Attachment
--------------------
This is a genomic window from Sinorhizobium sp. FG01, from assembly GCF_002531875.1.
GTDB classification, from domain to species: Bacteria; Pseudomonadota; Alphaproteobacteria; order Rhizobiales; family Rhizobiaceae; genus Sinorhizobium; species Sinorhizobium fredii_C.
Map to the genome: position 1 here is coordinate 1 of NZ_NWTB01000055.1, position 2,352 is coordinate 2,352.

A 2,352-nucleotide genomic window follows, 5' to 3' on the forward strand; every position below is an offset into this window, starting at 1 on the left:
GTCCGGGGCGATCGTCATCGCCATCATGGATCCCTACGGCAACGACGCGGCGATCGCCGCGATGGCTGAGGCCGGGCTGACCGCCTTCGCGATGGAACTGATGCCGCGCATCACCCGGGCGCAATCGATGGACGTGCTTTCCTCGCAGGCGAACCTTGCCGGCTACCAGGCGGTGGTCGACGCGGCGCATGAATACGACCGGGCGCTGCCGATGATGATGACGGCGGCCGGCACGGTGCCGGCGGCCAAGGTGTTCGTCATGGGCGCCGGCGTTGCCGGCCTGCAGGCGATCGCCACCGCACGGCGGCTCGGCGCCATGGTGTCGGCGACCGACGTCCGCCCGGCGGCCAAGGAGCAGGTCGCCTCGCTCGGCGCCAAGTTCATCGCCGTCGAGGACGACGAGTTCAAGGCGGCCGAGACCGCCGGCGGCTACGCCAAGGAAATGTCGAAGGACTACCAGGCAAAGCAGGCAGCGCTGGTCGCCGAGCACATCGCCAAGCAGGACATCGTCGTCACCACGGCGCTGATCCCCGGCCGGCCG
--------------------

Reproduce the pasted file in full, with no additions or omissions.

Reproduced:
This is a genomic window from Sinorhizobium sp. FG01, from assembly GCF_002531875.1.
GTDB classification, from domain to species: Bacteria; Pseudomonadota; Alphaproteobacteria; order Rhizobiales; family Rhizobiaceae; genus Sinorhizobium; species Sinorhizobium fredii_C.
Map to the genome: position 1 here is coordinate 1 of NZ_NWTB01000055.1, position 2,352 is coordinate 2,352.

A 2,352-nucleotide genomic window follows, 5' to 3' on the forward strand; every position below is an offset into this window, starting at 1 on the left:
GTCCGGGGCGATCGTCATCGCCATCATGGATCCCTACGGCAACGACGCGGCGATCGCCGCGATGGCTGAGGCCGGGCTGACCGCCTTCGCGATGGAACTGATGCCGCGCATCACCCGGGCGCAATCGATGGACGTGCTTTCCTCGCAGGCGAACCTTGCCGGCTACCAGGCGGTGGTCGACGCGGCGCATGAATACGACCGGGCGCTGCCGATGATGATGACGGCGGCCGGCACGGTGCCGGCGGCCAAGGTGTTCGTCATGGGCGCCGGCGTTGCCGGCCTGCAGGCGATCGCCACCGCACGGCGGCTCGGCGCCATGGTGTCGGCGACCGACGTCCGCCCGGCGGCCAAGGAGCAGGTCGCCTCGCTCGGCGCCAAGTTCATCGCCGTCGAGGACGACGAGTTCAAGGCGGCCGAGACCGCCGGCGGCTACGCCAAGGAAATGTCGAAGGACTACCAGGCAAAGCAGGCAGCGCTGGTCGCCGAGCACATCGCCAAGCAGGACATCGTCGTCACCACGGCGCTGATCCCCGGCCGGCCG